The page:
Wow. 2015. What a year! And I can’t believe it’s about to end already. Where has the time gone? I swear it was just yesterday I was packing up 2014 files at work to store away, and now I’m about to do it all again.
As for writing? That’s been a rollercoaster all on its own. It certainly didn’t help that life was seriously getting in the way all the while…
To people who have never experienced shyness or social anxiety, it’s difficult to explain just how debilitating it can be to try to be social. Add in any other layers to this anxiety, and it can be downright earth-shattering. Even something as simple as going to the grocery store requires an internal pep talk, deep breathing, and a whole lot of hurry.
It can be terrifying to go through the day feeling like you have a spotlight trained on you at all times, when all you want it to just curl up in a dark corner in the safety of your own house and hide away from the world. You don’t want to be seen. You don’t want to be acknowledged. You definitely don’t want to have to interact with anyone for any reason whatsoever.
That’s not to say I’ve been a complete hermit. I did get up and go to work every day, but it was robotic. Habit. Familiar. Fifteen years of going to the same office every day made it easier to stick to that routine without having to talk myself into it each morning. I did go to the grocery store, because it was necessary. Other than that, I pretty much stayed home. Home was safe. Home was comfortable. Home was my own familiar territory where I could be myself and not have to constantly put on a mask for other people and pretend to be something I wasn’t.
Through all that, I could turn to my stories for solace and escape, except for one problem:
Excessive Writer’s Block
Gah! How completely frustrating! After having written Return to Tanas (Shifting Isles, Book 3) in pretty much a matter of weeks, it then took me over a year to complete the next book, Broken (Shifting Isles, Book 4), which is due out at the end of this month. I struggled with this one to the point that I almost threw my hands up and quit. I just could not get the plot to come together. It was almost unbearable to reach the point at which I realized the story wasn’t working and demanded a complete rewrite.
So, I finally gave in and did a rewrite. Scrapped some 50,000 words (half a novel), and started over entirely from scratch.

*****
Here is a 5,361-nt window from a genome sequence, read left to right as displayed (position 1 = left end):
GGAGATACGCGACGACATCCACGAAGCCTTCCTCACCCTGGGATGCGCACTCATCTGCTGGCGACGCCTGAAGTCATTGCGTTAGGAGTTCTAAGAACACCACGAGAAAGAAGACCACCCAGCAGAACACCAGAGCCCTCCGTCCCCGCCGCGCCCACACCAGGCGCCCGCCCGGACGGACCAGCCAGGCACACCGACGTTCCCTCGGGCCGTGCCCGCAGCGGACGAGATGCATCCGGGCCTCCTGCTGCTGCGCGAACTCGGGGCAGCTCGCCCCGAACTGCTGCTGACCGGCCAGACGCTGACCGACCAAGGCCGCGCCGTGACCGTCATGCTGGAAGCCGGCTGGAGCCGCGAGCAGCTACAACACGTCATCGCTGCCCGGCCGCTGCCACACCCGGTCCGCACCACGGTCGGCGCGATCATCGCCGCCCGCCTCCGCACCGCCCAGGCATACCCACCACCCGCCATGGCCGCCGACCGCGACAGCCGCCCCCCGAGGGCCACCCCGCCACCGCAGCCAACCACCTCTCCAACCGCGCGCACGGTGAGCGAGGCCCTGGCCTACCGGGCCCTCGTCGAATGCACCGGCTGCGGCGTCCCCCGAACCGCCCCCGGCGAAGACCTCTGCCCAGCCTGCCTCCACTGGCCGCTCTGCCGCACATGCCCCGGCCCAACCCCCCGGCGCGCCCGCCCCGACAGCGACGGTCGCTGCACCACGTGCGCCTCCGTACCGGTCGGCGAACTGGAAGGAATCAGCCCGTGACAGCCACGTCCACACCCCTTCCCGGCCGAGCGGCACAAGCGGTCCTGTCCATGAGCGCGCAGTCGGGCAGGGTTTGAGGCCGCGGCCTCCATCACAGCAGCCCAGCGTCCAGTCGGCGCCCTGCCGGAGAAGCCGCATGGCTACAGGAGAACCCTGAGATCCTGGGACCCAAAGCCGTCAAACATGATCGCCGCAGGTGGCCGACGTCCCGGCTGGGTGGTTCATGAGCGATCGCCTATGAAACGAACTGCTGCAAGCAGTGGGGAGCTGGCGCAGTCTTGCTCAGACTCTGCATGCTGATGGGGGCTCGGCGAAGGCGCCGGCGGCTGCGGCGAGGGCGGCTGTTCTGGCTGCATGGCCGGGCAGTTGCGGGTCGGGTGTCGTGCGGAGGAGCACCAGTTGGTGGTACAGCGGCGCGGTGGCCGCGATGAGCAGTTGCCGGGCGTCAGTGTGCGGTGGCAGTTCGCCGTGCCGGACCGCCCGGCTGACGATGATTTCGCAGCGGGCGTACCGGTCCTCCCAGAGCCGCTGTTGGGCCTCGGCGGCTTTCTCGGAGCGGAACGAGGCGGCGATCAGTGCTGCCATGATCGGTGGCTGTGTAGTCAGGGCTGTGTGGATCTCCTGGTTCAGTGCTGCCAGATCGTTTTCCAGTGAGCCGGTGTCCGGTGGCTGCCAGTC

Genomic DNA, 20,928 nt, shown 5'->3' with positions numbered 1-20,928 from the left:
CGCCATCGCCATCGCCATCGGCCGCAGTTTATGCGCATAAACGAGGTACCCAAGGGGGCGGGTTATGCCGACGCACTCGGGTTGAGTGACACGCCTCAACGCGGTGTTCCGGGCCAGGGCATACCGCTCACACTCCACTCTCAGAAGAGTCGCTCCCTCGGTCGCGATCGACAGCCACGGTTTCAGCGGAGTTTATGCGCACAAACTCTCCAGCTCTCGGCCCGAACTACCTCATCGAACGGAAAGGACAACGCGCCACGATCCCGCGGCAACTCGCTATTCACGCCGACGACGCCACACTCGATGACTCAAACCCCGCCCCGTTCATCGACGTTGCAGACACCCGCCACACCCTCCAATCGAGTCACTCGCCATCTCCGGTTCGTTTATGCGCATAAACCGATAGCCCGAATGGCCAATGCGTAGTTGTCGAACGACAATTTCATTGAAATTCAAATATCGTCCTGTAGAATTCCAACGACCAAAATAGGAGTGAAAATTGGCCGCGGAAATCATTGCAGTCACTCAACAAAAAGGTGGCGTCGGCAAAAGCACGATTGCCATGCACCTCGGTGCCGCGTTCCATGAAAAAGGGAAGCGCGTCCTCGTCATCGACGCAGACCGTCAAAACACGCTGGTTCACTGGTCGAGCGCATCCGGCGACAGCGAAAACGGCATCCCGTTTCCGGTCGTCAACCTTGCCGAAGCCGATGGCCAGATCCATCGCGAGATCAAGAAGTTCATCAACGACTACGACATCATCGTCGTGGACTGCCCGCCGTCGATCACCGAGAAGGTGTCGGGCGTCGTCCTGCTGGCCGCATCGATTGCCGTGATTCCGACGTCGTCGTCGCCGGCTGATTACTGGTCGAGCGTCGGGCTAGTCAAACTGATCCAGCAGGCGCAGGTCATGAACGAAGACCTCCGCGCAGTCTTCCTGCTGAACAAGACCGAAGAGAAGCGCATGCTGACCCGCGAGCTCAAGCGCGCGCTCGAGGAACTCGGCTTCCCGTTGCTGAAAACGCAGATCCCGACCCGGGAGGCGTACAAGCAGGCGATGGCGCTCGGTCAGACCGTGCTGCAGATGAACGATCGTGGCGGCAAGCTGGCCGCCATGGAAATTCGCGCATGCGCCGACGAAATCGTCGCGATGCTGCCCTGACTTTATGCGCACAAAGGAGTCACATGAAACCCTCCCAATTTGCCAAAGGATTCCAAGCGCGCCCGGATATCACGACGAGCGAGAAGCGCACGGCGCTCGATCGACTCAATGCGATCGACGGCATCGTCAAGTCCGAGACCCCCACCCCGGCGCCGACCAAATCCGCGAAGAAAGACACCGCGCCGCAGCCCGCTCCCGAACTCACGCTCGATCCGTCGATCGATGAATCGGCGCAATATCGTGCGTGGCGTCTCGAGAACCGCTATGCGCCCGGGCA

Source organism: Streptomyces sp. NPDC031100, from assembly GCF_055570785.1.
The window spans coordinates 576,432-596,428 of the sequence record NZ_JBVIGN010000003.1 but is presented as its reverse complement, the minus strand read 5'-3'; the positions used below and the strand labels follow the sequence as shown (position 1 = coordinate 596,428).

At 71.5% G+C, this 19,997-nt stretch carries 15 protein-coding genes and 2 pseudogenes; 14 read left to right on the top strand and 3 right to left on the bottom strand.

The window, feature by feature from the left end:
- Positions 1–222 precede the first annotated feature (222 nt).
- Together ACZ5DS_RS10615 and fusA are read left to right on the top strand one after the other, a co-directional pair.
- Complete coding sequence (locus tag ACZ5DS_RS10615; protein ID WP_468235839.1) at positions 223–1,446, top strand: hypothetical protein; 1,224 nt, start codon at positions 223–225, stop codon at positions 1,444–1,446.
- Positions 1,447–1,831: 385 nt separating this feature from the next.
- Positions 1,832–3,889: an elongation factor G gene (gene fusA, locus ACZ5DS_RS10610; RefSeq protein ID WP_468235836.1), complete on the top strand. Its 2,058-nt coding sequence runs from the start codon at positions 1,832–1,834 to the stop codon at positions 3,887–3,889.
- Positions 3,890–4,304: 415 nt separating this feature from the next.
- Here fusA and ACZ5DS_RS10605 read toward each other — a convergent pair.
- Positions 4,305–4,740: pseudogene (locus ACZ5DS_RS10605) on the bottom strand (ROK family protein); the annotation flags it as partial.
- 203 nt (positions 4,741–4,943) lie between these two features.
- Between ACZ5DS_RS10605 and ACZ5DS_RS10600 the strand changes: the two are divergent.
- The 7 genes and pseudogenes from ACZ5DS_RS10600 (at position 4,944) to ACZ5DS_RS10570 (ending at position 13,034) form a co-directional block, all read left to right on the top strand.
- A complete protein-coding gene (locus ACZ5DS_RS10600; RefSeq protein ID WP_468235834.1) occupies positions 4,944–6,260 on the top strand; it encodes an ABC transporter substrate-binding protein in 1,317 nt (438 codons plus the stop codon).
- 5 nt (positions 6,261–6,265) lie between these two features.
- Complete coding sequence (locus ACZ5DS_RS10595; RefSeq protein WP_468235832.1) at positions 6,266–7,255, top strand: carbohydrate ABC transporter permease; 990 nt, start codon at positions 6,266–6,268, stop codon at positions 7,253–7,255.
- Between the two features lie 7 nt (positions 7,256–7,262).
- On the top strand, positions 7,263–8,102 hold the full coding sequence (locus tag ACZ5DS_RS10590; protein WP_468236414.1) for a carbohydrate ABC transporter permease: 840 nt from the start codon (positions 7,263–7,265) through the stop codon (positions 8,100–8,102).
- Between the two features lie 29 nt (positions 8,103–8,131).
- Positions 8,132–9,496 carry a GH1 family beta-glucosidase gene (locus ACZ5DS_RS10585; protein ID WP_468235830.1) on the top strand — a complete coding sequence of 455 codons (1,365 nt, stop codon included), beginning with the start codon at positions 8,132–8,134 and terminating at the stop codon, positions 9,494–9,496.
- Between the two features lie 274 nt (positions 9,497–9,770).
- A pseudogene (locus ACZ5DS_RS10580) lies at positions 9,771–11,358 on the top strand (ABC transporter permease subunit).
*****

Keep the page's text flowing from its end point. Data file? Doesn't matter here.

Then, thank the gods, it finally started to come together. Move a few key scenes to different plot points, and what a difference! The character arcs and plot progression finally flowed the way they were supposed to. After battling this one for over a year, Broken is finally and blessedly finished and about ready to be released. Now, of course, I’m way behind on the writing schedule I had set for myself early in the year, and though I know it’s not true, there’s a part of me that’s inclined to blame that at least partially on…
Excessive Work Hours
For the last year and a half or so, I’ve been working 10 hours a day, 6 days a week at my day job. No lunch breaks. I pretty much park myself at the desk and I’m there until closing, eating like a Hobbit (every two hours) between answering phones and writing up invoices. I’ve done this schedule before, and I’ll probably do it again, whether I like it or not.
Alright, so, it’s not quite as bad as I make it sound. It does pay the mortgage. It does pay the bills. It does give me a definite sense of security and familiarity. I don’t take lunch breaks mostly by choice — it’s just easier to be there all day rather than leave my customers waiting, easier to be there rather than coming back from a break and trying to play catch-up. Still, it’s exhausting. For a person who thrives on solitude and silence, being in a noisy environment all day long, especially with the constant drone of conversations layering over one another, it leaves me at the end of the day with a bone-deep ache for peace and quiet.
It also leaves me with little time to take care of things for myself. Even just trying to get to the dentist or the chiropractor can be a challenge. And one thing I’d been wanting to do all year, but hadn’t managed, was to go visit my old high school so I could take my English teacher, Ms. Mayfield, a copy of one of my books. Though I was always the math wiz in school, and never thought I’d pursue a hobby or a career in writing, Ms. Mayfield helped foster a deep and long-lasting love for philosophy and the written word. Finally, just the other day, I had an opportunity to stop by the school. I didn’t get to visit long, but to see her again was so cool. She has such a passion for words, something I’ll never forget. And to see the smile on her face when she had my book in her hands — that made all the struggles worth it. Ms. Mayfield is one of those teachers who makes you love school, who makes you excited to learn, and she’s definitely a person I’ll treasure forever.
But, after a bunch of hugs, smiles, laughs, and shared memories, I had to get back to work. The office was a disaster when I got there, and a bit overwhelming, but I managed to get everything righted and caught up and then finally take a breather when I found a few minutes of quiet.
One of the perks of working for the family is that I’m allowed to write in my downtime. When the phone gets quite and the flow of invoices slows down, I can fire up the laptop and knock out a few thousand words, if I’m lucky. I’d never be able to get away with that working anywhere else. And for a while I really thought I was going to be stuck having to find another job until we started getting…
Excessive Good News